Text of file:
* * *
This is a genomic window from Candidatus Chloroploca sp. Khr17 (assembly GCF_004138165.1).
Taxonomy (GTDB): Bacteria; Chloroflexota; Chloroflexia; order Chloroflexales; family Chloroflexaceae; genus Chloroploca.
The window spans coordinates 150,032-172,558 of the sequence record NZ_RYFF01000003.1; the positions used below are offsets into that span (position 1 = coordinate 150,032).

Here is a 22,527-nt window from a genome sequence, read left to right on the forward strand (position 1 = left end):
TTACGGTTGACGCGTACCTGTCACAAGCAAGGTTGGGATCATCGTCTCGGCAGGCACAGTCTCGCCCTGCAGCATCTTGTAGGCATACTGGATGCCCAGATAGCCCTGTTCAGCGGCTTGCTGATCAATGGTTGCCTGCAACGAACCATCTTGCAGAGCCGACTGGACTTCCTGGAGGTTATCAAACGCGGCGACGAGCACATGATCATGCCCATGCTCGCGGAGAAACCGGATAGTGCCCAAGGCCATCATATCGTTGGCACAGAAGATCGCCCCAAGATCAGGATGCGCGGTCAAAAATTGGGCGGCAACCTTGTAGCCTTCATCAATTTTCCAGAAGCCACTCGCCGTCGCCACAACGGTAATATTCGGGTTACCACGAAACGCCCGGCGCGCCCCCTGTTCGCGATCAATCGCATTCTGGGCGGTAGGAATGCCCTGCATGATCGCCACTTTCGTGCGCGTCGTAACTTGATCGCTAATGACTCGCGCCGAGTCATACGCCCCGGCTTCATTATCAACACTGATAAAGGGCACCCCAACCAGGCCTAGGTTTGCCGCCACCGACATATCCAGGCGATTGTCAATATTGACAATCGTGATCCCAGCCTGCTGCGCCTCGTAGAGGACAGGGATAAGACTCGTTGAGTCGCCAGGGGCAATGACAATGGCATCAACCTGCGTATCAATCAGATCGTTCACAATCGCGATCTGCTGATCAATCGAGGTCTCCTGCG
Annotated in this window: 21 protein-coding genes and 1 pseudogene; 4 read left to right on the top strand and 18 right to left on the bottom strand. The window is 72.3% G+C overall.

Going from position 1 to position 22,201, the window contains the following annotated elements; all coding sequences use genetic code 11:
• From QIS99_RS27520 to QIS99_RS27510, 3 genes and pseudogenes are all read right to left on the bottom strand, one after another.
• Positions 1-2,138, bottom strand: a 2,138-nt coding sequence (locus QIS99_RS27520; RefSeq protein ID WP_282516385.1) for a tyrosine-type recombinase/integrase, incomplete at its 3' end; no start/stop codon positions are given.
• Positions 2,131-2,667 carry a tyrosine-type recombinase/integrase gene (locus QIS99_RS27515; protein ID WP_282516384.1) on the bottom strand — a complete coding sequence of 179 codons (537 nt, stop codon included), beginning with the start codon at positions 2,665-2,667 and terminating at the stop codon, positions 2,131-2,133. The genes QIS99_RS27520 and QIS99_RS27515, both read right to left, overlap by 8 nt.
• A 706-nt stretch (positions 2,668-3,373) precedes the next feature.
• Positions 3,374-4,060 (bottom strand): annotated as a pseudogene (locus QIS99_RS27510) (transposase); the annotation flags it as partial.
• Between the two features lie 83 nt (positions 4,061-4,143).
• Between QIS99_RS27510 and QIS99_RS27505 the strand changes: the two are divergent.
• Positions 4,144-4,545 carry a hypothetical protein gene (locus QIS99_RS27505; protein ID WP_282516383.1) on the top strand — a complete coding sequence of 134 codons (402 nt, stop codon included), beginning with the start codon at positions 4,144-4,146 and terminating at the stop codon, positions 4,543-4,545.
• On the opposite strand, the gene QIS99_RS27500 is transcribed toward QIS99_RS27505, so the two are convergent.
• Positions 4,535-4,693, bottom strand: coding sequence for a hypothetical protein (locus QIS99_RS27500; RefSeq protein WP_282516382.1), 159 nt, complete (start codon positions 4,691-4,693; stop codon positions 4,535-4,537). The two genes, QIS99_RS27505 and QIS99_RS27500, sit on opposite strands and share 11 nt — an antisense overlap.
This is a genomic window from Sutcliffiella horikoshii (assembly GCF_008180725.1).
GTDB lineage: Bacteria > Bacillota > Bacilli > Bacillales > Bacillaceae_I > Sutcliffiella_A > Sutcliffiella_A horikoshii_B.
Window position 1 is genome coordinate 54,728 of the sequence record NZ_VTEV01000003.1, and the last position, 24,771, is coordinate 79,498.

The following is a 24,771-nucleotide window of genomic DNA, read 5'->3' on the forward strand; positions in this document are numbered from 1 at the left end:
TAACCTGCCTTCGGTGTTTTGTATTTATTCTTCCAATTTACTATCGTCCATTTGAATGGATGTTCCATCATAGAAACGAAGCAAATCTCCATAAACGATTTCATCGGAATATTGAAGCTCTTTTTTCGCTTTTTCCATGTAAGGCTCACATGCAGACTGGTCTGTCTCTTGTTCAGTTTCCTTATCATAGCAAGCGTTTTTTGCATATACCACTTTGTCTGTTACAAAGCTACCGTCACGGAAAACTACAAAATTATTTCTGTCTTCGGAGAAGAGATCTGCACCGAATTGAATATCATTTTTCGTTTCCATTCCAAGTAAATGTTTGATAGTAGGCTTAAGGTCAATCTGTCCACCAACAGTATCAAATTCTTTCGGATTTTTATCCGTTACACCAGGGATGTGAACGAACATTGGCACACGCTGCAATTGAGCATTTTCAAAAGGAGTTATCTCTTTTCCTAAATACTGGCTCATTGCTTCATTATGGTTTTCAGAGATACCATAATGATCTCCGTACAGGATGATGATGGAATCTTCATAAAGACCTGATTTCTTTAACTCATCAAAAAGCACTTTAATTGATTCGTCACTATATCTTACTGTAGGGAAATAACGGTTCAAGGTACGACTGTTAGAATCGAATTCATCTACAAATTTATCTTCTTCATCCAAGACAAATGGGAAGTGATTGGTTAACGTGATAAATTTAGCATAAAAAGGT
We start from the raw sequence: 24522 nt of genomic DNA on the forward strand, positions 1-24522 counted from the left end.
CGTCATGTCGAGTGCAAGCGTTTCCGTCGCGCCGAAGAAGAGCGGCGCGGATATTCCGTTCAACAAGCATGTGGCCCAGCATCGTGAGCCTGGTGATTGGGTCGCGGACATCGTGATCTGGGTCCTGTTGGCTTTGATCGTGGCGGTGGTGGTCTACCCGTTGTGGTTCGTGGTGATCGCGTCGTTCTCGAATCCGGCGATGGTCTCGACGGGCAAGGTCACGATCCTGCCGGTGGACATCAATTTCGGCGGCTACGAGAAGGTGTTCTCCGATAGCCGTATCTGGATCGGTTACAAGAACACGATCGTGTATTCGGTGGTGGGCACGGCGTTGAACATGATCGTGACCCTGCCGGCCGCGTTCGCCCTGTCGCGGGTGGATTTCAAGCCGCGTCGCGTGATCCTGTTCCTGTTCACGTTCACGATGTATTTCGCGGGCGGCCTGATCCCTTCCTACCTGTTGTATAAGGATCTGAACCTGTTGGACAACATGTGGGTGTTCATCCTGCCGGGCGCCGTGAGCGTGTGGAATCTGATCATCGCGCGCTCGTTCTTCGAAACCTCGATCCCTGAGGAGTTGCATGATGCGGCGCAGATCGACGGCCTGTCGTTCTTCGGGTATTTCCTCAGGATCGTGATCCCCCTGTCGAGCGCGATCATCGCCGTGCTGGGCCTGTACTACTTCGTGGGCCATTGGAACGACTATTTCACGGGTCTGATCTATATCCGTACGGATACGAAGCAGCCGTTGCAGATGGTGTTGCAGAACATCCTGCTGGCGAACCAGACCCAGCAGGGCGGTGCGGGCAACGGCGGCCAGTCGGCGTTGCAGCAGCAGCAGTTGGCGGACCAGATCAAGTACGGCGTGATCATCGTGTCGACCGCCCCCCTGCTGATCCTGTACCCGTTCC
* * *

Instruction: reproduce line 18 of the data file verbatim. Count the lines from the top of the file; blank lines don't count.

This is a genomic window from Sutcliffiella horikoshii (assembly GCF_008180725.1).